What is English about?
English is the study, use, and enjoyment of the English language and its literature, communicated orally, visually, and in writing, for a range of purposes and audiences and in a variety of text forms. Learning English encompasses learning the language, learning through the language, and learning about the language.
Understanding, using, and creating oral, written, and visual texts of increasing complexity is at the heart of English teaching and learning. By engaging with text-based activities, students become increasingly skilled and sophisticated speakers and listeners, writers and readers, presenters and viewers.
Why study English?
Literacy in English gives students access to the understanding, knowledge, and skills they need to participate fully in the social, cultural, political, and economic life of New Zealand and the wider world. To be successful participants, they need to be effective oral, written, and visual communicators who are able to think critically and in depth.
By understanding how language works, students are equipped to make appropriate language choices and apply them in a range of contexts. Students learn to deconstruct and critically interrogate texts in order to understand the power of language to enrich and shape their own and others’ lives.
Students appreciate and enjoy texts in all their forms. The study of New Zealand and world literature contributes to students’ developing sense of identity, their awareness of New Zealand’s bicultural heritage, and their understanding of the world.
Success in English is fundamental to success across the curriculum. All learning areas (with the possible exception of languages) require students to receive, process, and present ideas or information using the English language as a medium. English can be studied both as a heritage language and as an additional language.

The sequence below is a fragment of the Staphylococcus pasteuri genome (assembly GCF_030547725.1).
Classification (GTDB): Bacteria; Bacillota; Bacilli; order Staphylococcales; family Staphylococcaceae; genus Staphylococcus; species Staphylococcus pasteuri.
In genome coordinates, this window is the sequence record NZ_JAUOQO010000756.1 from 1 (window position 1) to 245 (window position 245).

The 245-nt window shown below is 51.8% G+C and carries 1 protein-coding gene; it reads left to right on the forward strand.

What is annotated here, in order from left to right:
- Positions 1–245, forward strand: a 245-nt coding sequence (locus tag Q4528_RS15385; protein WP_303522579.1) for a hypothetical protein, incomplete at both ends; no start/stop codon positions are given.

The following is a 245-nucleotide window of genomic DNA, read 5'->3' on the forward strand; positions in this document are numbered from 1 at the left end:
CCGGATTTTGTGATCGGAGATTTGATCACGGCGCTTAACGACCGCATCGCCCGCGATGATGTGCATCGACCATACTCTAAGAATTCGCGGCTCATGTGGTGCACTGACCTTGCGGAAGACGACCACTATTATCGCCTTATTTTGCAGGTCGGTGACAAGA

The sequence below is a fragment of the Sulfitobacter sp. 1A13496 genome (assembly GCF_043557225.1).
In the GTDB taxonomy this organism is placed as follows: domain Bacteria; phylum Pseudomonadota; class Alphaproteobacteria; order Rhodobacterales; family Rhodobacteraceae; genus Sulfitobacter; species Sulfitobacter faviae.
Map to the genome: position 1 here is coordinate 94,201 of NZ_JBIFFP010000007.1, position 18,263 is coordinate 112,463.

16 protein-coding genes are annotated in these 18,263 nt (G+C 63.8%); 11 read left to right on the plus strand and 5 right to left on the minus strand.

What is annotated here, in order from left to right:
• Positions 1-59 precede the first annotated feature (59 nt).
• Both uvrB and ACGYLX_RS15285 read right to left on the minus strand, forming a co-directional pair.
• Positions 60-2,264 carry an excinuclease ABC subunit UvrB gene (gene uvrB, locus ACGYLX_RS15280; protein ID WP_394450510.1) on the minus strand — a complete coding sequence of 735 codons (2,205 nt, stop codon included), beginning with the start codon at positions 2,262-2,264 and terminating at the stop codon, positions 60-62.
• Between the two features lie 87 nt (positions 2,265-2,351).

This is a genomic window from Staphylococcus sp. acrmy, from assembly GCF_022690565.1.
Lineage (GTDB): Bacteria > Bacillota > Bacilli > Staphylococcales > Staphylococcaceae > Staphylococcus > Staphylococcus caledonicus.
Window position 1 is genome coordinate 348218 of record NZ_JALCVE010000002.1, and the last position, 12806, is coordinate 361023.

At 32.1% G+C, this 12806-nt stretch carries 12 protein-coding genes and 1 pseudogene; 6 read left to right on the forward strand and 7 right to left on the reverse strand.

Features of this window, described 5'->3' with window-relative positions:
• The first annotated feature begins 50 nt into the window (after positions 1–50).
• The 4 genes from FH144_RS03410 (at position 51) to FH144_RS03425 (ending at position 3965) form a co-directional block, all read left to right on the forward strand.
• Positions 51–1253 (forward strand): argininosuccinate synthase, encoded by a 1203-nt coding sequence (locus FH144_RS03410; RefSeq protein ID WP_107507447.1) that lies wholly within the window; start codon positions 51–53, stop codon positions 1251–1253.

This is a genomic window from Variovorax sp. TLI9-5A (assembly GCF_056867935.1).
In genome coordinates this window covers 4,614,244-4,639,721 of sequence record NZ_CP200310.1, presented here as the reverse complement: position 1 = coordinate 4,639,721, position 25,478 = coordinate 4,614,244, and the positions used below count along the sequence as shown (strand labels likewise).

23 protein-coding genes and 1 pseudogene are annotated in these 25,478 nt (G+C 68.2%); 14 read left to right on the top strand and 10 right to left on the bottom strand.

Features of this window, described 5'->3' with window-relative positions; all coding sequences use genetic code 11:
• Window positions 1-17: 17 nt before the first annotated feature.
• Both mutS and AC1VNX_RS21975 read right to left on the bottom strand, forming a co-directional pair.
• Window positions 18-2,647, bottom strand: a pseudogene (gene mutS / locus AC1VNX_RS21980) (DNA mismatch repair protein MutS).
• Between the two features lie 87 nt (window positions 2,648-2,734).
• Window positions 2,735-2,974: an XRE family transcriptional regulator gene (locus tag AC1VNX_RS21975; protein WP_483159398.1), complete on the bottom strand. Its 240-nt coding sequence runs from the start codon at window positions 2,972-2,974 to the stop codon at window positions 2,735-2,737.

English presents students with opportunities to engage with and develop the key competencies in diverse contexts.
How is the learning area structured?
English is structured around two interconnected strands, each encompassing the oral, written, and visual forms of the language. The strands differentiate between the modes in which students are primarily:
- making meaning of ideas or information they receive (listening, reading, and viewing)
- creating meaning for themselves or others (speaking, writing, and presenting).
The achievement objectives within each strand suggest progressions through which most students move as they become more effective oral, written, and visual communicators. Using a set of underpinning processes and strategies, students develop knowledge, skills, and understandings related to:
- text purposes and audiences
- ideas within language contexts
- language features that enhance texts
- the structure and organisation of texts.
Students need to practise making meaning and creating meaning at each level of the curriculum. This need is reflected in the way that the achievement objectives are structured. As they progress, students use their skills to engage with tasks and texts that are increasingly sophisticated and challenging, and they do this in increasing depth.